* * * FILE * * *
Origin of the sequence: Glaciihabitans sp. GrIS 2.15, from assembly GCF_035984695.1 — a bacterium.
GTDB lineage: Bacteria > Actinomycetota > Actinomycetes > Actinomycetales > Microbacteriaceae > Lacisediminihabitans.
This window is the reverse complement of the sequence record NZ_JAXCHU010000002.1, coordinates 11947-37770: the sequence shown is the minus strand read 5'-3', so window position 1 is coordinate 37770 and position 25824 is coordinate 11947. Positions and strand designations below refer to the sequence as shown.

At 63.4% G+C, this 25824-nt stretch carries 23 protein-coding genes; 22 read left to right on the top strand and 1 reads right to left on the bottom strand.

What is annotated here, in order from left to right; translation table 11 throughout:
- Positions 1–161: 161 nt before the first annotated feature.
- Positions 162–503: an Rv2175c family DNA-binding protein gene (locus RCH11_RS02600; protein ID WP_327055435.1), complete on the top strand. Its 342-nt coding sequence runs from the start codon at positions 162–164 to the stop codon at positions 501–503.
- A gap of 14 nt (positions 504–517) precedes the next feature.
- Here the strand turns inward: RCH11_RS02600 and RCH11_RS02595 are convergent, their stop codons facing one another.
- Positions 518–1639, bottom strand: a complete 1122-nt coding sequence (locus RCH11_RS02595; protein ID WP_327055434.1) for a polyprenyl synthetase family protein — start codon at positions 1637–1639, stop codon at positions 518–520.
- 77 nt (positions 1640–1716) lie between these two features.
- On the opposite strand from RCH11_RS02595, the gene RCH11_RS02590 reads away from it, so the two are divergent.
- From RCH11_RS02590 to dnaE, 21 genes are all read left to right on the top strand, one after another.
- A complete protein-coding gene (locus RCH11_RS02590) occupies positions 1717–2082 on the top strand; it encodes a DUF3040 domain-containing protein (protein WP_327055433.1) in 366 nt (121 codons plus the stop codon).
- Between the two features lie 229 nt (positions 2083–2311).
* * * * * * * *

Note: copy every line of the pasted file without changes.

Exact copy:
Origin of the sequence: Glaciihabitans sp. GrIS 2.15, from assembly GCF_035984695.1 — a bacterium.
GTDB lineage: Bacteria > Actinomycetota > Actinomycetes > Actinomycetales > Microbacteriaceae > Lacisediminihabitans.
This window is the reverse complement of the sequence record NZ_JAXCHU010000002.1, coordinates 11947-37770: the sequence shown is the minus strand read 5'-3', so window position 1 is coordinate 37770 and position 25824 is coordinate 11947. Positions and strand designations below refer to the sequence as shown.

At 63.4% G+C, this 25824-nt stretch carries 23 protein-coding genes; 22 read left to right on the top strand and 1 reads right to left on the bottom strand.

What is annotated here, in order from left to right; translation table 11 throughout:
- Positions 1–161: 161 nt before the first annotated feature.
- Positions 162–503: an Rv2175c family DNA-binding protein gene (locus RCH11_RS02600; protein ID WP_327055435.1), complete on the top strand. Its 342-nt coding sequence runs from the start codon at positions 162–164 to the stop codon at positions 501–503.
- A gap of 14 nt (positions 504–517) precedes the next feature.
- Here the strand turns inward: RCH11_RS02600 and RCH11_RS02595 are convergent, their stop codons facing one another.
- Positions 518–1639, bottom strand: a complete 1122-nt coding sequence (locus RCH11_RS02595; protein ID WP_327055434.1) for a polyprenyl synthetase family protein — start codon at positions 1637–1639, stop codon at positions 518–520.
- 77 nt (positions 1640–1716) lie between these two features.
- On the opposite strand from RCH11_RS02595, the gene RCH11_RS02590 reads away from it, so the two are divergent.
- From RCH11_RS02590 to dnaE, 21 genes are all read left to right on the top strand, one after another.
- A complete protein-coding gene (locus RCH11_RS02590) occupies positions 1717–2082 on the top strand; it encodes a DUF3040 domain-containing protein (protein WP_327055433.1) in 366 nt (121 codons plus the stop codon).
- Between the two features lie 229 nt (positions 2083–2311).